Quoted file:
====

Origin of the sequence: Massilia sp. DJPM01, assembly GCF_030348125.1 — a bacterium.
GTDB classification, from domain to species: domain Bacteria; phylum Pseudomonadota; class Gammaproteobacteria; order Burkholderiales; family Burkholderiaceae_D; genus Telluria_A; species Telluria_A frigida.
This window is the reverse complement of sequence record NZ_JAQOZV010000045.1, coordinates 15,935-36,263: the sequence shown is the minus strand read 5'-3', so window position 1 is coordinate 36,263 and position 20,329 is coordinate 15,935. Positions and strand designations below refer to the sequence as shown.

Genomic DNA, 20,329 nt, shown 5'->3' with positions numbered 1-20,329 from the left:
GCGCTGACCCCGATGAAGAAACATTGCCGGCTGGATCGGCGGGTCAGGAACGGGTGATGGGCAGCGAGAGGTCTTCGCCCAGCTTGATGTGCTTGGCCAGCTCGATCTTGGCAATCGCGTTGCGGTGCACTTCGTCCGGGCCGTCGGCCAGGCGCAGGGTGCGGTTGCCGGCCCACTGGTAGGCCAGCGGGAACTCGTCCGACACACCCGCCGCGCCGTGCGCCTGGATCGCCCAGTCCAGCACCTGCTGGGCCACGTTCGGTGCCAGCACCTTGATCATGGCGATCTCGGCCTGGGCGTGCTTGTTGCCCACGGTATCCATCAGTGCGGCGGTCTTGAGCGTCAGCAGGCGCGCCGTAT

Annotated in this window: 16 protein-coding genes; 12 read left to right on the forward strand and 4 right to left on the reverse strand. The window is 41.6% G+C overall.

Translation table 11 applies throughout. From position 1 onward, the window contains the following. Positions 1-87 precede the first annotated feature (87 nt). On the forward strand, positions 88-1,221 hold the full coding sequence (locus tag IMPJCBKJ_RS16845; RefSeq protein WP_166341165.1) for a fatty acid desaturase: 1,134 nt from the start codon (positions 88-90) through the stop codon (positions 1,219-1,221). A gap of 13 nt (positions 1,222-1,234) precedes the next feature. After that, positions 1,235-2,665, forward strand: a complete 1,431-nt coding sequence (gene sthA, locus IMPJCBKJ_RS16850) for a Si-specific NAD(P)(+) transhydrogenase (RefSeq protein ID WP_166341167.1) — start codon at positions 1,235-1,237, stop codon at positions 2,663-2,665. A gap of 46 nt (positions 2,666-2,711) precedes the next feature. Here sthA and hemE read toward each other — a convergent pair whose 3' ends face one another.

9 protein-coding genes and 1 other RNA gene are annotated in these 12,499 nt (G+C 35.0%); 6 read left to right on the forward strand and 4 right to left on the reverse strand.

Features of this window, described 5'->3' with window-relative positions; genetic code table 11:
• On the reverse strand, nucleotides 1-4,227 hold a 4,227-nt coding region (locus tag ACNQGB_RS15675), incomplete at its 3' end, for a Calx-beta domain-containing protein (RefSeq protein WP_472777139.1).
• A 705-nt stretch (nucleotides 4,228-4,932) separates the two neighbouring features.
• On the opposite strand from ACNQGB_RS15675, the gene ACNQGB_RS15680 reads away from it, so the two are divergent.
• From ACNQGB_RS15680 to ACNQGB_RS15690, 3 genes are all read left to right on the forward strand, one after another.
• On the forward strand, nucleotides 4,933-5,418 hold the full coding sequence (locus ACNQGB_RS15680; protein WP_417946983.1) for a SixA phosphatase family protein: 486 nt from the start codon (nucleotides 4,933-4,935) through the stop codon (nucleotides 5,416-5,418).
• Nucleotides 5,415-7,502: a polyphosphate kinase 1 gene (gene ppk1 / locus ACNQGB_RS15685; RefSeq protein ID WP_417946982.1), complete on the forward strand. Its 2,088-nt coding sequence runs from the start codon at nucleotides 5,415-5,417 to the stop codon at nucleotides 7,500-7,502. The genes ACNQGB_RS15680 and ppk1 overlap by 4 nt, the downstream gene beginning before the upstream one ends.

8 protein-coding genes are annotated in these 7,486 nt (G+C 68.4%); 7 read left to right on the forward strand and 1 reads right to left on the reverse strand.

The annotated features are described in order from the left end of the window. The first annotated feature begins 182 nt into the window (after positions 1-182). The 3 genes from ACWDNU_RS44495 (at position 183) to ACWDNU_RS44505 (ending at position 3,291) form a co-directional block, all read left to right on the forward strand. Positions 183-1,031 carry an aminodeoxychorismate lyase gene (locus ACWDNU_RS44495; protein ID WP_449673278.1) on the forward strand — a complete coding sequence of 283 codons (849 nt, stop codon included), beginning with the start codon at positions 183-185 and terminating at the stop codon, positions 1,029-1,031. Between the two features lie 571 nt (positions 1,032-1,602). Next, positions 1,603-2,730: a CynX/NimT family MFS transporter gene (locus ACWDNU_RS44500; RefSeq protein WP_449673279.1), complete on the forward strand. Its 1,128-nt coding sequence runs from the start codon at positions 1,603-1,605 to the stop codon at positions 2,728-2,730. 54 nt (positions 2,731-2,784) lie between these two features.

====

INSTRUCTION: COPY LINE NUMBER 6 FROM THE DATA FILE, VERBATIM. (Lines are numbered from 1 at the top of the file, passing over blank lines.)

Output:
Annotated in this window: 16 protein-coding genes; 12 read left to right on the forward strand and 4 right to left on the reverse strand. The window is 41.6% G+C overall.